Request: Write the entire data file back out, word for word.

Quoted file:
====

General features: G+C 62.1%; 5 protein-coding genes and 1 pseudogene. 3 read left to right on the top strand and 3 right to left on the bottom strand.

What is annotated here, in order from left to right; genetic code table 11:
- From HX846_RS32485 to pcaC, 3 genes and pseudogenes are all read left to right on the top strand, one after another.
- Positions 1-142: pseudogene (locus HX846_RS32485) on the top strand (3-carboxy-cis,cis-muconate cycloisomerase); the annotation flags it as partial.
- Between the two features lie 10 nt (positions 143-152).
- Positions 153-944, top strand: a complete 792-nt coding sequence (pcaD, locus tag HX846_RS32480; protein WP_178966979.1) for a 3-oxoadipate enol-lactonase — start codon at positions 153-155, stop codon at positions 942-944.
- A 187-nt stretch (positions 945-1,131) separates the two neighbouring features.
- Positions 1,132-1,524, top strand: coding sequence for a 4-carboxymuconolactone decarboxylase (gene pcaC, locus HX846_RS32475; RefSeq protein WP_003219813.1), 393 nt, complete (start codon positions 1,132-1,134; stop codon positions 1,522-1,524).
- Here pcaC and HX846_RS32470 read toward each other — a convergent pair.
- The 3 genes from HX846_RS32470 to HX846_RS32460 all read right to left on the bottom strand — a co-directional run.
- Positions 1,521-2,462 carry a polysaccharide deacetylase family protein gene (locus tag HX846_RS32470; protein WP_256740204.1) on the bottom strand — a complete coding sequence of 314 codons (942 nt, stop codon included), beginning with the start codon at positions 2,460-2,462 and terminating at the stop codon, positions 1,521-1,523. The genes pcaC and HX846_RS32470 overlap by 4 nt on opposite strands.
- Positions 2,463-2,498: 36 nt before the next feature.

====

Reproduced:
General features: G+C 62.1%; 5 protein-coding genes and 1 pseudogene. 3 read left to right on the top strand and 3 right to left on the bottom strand.

What is annotated here, in order from left to right; genetic code table 11:
- From HX846_RS32485 to pcaC, 3 genes and pseudogenes are all read left to right on the top strand, one after another.
- Positions 1-142: pseudogene (locus HX846_RS32485) on the top strand (3-carboxy-cis,cis-muconate cycloisomerase); the annotation flags it as partial.
- Between the two features lie 10 nt (positions 143-152).
- Positions 153-944, top strand: a complete 792-nt coding sequence (pcaD, locus tag HX846_RS32480; protein WP_178966979.1) for a 3-oxoadipate enol-lactonase — start codon at positions 153-155, stop codon at positions 942-944.
- A 187-nt stretch (positions 945-1,131) separates the two neighbouring features.
- Positions 1,132-1,524, top strand: coding sequence for a 4-carboxymuconolactone decarboxylase (gene pcaC, locus HX846_RS32475; RefSeq protein WP_003219813.1), 393 nt, complete (start codon positions 1,132-1,134; stop codon positions 1,522-1,524).
- Here pcaC and HX846_RS32470 read toward each other — a convergent pair.
- The 3 genes from HX846_RS32470 to HX846_RS32460 all read right to left on the bottom strand — a co-directional run.
- Positions 1,521-2,462 carry a polysaccharide deacetylase family protein gene (locus tag HX846_RS32470; protein WP_256740204.1) on the bottom strand — a complete coding sequence of 314 codons (942 nt, stop codon included), beginning with the start codon at positions 2,460-2,462 and terminating at the stop codon, positions 1,521-1,523. The genes pcaC and HX846_RS32470 overlap by 4 nt on opposite strands.
- Positions 2,463-2,498: 36 nt before the next feature.